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Minimally invasive esophagectomy: Lateral decubitus vs. prone positioning; systematic review and pooled analysis

Minimally invasive esophagectomy: Lateral decubitus vs. prone positioning; systematic review and pooled analysis

Surgical Oncology 24(3): 212-219

The uptake of minimally invasive esophagectomy (MIE) has increased vastly over the last decade, with proven short-term benefits over an open approach. The aim of this pooled analysis was to compare clinical outcomes of Minimally Invasive Esophagectomy (MIE) performed in the prone and lateral decubitus positions. A systematic literature search (2000-2015) was undertaken for publications that compared patients who underwent MIE in the lateral decubitus (LD) or prone (PR) positions. Weighted mean difference (WMD) was calculated for the effect size of LD positioning on continuous variables and Pooled odds ratios (POR) for discrete variables. Ten relevant publications comprising 723 patients who underwent minimally invasive esophagectomy were included; 387 in the LD group and 336 in the PR group. There was no significant difference between the groups in terms of in-hospital mortality, total morbidity, anastomotic leak, chylothorax, laryngeal nerve palsy, average operative time, and length hospital stay. LD MIE was associated with a non-significant increase in pulmonary complications (POR = 1.65; 95% C.I. 0.93 to 2.92; P = 0.09), and significant increases in estimated blood loss (WMD = 36.03; 95% 14.37 to 57.69; P = 0.001) and a reduced average mediastinal lymph node harvest (WMD = -2.17; 95% C.I. -3.82 to -0.52; P = 0.01) when compared to prone MIE. Pooled analysis suggests that prone MIE is superior to lateral decubitus MIE with reduced pulmonary complications, estimated blood loss and increased mediastinal lymph node harvest. Further studies are needed to explain performance-shaping factors and their influence on oncological clearance and short-term outcomes.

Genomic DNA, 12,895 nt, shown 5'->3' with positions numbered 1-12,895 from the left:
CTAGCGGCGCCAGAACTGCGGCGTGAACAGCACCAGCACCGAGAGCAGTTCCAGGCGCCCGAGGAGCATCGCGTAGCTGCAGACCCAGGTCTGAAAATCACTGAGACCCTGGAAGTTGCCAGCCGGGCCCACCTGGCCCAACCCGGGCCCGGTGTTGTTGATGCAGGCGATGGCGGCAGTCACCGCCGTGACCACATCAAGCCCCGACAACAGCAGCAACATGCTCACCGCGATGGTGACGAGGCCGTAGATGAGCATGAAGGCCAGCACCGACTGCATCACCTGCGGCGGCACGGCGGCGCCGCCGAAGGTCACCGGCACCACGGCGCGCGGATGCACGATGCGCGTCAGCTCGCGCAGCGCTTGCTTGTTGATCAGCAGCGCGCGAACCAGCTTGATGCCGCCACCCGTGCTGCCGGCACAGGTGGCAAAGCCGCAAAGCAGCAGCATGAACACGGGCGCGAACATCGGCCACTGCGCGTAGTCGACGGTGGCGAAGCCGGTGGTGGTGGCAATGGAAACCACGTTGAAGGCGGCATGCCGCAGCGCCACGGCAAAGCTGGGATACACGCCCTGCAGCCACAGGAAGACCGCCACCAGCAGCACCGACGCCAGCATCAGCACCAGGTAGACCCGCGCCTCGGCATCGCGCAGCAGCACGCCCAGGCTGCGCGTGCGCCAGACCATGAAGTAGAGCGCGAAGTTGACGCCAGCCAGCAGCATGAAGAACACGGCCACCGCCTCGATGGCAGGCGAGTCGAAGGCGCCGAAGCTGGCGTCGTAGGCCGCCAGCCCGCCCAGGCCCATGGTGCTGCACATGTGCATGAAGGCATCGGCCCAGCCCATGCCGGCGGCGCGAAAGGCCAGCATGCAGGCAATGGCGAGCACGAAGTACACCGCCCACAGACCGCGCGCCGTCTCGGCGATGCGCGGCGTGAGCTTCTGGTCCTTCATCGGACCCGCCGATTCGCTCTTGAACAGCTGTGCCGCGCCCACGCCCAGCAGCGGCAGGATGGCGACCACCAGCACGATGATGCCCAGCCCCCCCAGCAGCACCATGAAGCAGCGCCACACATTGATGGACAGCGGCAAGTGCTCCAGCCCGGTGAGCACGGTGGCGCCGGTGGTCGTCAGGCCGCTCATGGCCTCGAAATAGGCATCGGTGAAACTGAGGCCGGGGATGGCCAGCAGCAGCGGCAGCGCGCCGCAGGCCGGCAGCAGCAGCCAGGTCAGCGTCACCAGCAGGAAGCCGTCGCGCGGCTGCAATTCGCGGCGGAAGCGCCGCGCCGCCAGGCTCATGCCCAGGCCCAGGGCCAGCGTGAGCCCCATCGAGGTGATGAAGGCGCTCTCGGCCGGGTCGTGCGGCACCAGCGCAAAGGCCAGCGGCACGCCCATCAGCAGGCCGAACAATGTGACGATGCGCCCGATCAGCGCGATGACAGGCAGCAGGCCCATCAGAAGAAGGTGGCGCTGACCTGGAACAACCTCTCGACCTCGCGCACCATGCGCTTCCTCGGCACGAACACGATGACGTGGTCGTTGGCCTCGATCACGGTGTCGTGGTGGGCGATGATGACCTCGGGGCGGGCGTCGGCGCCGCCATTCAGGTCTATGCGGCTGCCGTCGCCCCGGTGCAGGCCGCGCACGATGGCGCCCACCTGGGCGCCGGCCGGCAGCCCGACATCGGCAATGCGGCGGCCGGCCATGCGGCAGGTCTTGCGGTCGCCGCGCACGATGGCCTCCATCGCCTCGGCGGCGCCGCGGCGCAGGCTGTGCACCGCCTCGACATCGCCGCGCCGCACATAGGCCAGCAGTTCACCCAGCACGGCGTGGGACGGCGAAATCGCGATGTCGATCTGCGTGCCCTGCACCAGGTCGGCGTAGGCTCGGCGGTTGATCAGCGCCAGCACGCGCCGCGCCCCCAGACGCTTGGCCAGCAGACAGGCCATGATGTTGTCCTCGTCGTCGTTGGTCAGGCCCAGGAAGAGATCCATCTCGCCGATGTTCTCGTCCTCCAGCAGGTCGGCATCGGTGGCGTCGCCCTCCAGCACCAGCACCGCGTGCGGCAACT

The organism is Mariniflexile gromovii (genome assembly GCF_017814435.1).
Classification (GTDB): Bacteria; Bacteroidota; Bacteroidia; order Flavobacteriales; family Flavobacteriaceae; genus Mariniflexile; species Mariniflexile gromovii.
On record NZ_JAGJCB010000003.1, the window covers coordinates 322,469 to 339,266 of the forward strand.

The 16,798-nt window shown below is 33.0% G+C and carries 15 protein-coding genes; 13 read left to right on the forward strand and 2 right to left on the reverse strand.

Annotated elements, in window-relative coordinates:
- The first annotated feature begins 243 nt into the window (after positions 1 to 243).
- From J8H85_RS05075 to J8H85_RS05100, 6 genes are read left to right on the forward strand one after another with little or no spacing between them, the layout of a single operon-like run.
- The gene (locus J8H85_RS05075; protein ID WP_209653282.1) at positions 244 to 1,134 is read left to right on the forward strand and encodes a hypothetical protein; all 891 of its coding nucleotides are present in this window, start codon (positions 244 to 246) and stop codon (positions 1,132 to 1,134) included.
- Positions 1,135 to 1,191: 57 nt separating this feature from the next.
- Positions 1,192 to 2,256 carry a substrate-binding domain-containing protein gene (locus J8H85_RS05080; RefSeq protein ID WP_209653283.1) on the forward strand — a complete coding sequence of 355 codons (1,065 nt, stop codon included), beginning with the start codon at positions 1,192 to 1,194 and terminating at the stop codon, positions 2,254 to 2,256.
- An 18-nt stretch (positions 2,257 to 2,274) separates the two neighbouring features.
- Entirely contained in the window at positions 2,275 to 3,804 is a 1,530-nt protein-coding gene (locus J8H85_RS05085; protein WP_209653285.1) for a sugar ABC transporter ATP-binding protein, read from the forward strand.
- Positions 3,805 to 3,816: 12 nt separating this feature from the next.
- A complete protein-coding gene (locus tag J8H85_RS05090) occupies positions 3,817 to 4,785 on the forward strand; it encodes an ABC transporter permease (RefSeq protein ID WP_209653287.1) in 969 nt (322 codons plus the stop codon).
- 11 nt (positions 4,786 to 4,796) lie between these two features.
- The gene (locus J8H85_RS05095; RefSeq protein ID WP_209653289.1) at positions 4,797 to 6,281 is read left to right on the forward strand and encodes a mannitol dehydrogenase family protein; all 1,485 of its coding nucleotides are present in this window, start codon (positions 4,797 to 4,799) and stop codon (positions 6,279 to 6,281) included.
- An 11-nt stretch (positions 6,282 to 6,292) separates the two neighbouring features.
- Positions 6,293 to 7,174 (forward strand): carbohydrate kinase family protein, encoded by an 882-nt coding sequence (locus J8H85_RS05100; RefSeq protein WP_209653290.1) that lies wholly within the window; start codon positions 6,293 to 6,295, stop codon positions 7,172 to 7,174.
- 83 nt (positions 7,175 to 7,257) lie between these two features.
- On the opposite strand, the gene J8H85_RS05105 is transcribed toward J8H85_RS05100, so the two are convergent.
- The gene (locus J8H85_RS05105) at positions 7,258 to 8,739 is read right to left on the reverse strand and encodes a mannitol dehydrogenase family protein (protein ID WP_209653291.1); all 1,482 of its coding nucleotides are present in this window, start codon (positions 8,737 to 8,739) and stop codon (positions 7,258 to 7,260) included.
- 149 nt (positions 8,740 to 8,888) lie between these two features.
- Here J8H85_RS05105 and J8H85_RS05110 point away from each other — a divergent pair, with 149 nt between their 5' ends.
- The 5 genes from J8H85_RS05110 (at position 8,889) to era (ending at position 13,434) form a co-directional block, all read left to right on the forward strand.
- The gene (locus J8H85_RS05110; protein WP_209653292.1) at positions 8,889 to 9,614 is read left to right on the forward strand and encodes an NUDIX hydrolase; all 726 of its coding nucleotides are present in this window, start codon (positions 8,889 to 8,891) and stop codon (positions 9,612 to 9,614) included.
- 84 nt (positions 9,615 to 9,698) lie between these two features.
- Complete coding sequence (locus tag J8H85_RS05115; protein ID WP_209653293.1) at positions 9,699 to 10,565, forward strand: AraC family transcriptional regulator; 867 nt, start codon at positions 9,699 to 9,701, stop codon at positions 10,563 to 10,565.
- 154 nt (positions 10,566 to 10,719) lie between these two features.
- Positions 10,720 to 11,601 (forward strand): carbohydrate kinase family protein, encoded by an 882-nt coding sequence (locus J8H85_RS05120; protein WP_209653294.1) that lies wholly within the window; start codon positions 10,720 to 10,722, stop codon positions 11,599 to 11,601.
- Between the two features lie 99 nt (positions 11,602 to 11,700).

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Accession: 058320563

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PMID: 26096374

DOI: 10.1016/j.suronc.2015.06.001

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